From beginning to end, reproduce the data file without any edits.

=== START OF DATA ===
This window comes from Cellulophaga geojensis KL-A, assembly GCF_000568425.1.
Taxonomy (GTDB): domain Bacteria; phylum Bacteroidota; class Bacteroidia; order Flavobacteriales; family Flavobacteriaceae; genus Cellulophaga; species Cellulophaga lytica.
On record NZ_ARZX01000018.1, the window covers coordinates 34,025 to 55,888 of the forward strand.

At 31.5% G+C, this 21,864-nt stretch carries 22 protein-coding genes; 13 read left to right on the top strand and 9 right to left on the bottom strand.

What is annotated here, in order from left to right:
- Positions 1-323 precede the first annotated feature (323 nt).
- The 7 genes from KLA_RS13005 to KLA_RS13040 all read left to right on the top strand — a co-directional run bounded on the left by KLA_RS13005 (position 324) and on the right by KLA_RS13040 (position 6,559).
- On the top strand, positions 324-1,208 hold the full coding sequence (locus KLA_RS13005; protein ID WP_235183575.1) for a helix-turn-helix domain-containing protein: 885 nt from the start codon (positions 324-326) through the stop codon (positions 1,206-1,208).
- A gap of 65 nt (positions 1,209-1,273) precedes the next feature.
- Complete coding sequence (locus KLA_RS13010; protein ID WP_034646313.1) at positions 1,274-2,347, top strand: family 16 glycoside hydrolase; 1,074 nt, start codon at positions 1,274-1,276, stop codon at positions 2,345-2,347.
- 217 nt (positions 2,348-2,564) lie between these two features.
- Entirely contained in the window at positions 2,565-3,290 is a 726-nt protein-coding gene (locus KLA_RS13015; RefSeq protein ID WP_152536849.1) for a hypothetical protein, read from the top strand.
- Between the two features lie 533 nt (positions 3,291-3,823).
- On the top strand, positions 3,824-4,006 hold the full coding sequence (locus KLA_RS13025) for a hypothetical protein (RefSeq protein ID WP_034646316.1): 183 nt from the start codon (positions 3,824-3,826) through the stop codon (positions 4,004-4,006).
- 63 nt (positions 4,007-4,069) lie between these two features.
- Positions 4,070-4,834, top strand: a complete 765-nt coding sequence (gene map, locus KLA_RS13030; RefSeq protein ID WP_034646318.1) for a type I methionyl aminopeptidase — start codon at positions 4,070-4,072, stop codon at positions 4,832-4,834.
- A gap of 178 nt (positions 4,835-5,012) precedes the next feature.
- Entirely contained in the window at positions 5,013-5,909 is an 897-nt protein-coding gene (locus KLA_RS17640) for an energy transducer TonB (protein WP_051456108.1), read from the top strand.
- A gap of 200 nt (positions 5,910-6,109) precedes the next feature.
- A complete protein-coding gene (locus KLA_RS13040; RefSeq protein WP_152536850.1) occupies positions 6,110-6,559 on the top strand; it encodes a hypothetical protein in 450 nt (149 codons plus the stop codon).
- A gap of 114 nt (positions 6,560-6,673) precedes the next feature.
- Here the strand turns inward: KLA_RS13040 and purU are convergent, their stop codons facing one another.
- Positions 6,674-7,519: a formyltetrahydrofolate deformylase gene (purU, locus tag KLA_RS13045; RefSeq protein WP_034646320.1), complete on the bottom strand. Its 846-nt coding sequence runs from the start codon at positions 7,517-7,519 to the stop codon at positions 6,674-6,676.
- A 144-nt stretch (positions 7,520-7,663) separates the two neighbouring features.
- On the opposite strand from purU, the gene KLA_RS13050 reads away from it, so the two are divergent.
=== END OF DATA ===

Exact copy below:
This window comes from Cellulophaga geojensis KL-A, assembly GCF_000568425.1.
Taxonomy (GTDB): domain Bacteria; phylum Bacteroidota; class Bacteroidia; order Flavobacteriales; family Flavobacteriaceae; genus Cellulophaga; species Cellulophaga lytica.
On record NZ_ARZX01000018.1, the window covers coordinates 34,025 to 55,888 of the forward strand.

At 31.5% G+C, this 21,864-nt stretch carries 22 protein-coding genes; 13 read left to right on the top strand and 9 right to left on the bottom strand.

What is annotated here, in order from left to right:
- Positions 1-323 precede the first annotated feature (323 nt).
- The 7 genes from KLA_RS13005 to KLA_RS13040 all read left to right on the top strand — a co-directional run bounded on the left by KLA_RS13005 (position 324) and on the right by KLA_RS13040 (position 6,559).
- On the top strand, positions 324-1,208 hold the full coding sequence (locus KLA_RS13005; protein ID WP_235183575.1) for a helix-turn-helix domain-containing protein: 885 nt from the start codon (positions 324-326) through the stop codon (positions 1,206-1,208).
- A gap of 65 nt (positions 1,209-1,273) precedes the next feature.
- Complete coding sequence (locus KLA_RS13010; protein ID WP_034646313.1) at positions 1,274-2,347, top strand: family 16 glycoside hydrolase; 1,074 nt, start codon at positions 1,274-1,276, stop codon at positions 2,345-2,347.
- 217 nt (positions 2,348-2,564) lie between these two features.
- Entirely contained in the window at positions 2,565-3,290 is a 726-nt protein-coding gene (locus KLA_RS13015; RefSeq protein ID WP_152536849.1) for a hypothetical protein, read from the top strand.
- Between the two features lie 533 nt (positions 3,291-3,823).
- On the top strand, positions 3,824-4,006 hold the full coding sequence (locus KLA_RS13025) for a hypothetical protein (RefSeq protein ID WP_034646316.1): 183 nt from the start codon (positions 3,824-3,826) through the stop codon (positions 4,004-4,006).
- 63 nt (positions 4,007-4,069) lie between these two features.
- Positions 4,070-4,834, top strand: a complete 765-nt coding sequence (gene map, locus KLA_RS13030; RefSeq protein ID WP_034646318.1) for a type I methionyl aminopeptidase — start codon at positions 4,070-4,072, stop codon at positions 4,832-4,834.
- A gap of 178 nt (positions 4,835-5,012) precedes the next feature.
- Entirely contained in the window at positions 5,013-5,909 is an 897-nt protein-coding gene (locus KLA_RS17640) for an energy transducer TonB (protein WP_051456108.1), read from the top strand.
- A gap of 200 nt (positions 5,910-6,109) precedes the next feature.
- A complete protein-coding gene (locus KLA_RS13040; RefSeq protein WP_152536850.1) occupies positions 6,110-6,559 on the top strand; it encodes a hypothetical protein in 450 nt (149 codons plus the stop codon).
- A gap of 114 nt (positions 6,560-6,673) precedes the next feature.
- Here the strand turns inward: KLA_RS13040 and purU are convergent, their stop codons facing one another.
- Positions 6,674-7,519: a formyltetrahydrofolate deformylase gene (purU, locus tag KLA_RS13045; RefSeq protein WP_034646320.1), complete on the bottom strand. Its 846-nt coding sequence runs from the start codon at positions 7,517-7,519 to the stop codon at positions 6,674-6,676.
- A 144-nt stretch (positions 7,520-7,663) separates the two neighbouring features.
- On the opposite strand from purU, the gene KLA_RS13050 reads away from it, so the two are divergent.